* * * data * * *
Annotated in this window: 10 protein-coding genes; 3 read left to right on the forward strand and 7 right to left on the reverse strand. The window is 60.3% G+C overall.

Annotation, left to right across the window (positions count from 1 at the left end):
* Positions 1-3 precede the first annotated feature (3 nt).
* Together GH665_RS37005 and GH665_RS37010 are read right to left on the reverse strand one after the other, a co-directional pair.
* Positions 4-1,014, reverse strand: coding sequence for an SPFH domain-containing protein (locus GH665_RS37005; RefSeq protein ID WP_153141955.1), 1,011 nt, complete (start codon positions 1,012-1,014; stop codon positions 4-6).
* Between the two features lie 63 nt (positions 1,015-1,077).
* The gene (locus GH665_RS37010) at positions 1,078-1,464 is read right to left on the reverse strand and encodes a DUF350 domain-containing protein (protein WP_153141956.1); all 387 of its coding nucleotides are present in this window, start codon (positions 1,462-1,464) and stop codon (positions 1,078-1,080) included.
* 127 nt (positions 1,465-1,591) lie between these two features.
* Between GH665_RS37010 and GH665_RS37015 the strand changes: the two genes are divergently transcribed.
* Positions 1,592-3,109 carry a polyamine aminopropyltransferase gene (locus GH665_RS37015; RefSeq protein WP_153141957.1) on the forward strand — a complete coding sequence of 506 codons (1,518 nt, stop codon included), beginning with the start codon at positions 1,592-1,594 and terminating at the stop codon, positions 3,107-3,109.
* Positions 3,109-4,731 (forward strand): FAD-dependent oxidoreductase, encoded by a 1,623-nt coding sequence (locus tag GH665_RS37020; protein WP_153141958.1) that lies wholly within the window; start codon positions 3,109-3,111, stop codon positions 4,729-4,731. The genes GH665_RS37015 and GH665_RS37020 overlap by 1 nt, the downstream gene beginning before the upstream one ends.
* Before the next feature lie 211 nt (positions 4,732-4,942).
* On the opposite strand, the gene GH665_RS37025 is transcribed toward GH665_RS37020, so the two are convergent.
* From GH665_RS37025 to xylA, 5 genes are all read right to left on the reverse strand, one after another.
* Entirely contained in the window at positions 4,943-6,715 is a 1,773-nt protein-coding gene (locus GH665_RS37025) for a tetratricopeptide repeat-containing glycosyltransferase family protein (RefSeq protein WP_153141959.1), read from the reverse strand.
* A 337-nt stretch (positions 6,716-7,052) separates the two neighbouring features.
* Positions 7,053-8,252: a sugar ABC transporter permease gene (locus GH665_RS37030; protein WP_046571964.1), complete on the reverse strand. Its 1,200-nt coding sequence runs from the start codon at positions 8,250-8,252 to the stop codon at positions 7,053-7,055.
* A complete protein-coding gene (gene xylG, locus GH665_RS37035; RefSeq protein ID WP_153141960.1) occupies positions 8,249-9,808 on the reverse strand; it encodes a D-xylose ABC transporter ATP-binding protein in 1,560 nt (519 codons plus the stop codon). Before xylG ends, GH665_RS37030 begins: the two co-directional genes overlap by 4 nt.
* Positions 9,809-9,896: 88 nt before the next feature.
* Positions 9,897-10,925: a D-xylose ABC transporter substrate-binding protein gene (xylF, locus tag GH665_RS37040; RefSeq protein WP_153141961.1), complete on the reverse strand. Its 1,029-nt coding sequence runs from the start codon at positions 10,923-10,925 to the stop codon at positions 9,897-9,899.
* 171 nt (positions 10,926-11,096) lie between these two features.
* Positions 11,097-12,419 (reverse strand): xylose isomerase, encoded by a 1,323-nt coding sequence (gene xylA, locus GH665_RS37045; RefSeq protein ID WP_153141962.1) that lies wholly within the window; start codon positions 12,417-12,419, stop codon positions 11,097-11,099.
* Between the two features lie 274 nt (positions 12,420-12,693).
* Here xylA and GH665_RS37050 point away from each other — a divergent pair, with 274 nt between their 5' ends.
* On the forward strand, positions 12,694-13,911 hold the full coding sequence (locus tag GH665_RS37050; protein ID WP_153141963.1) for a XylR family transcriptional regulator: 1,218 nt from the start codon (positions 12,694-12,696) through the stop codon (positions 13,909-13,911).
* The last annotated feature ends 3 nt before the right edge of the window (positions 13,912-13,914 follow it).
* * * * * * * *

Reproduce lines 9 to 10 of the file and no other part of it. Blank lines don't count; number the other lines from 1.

* Between GH665_RS37010 and GH665_RS37015 the strand changes: the two genes are divergently transcribed.
* Positions 1,592-3,109 carry a polyamine aminopropyltransferase gene (locus GH665_RS37015; RefSeq protein WP_153141957.1) on the forward strand — a complete coding sequence of 506 codons (1,518 nt, stop codon included), beginning with the start codon at positions 1,592-1,594 and terminating at the stop codon, positions 3,107-3,109.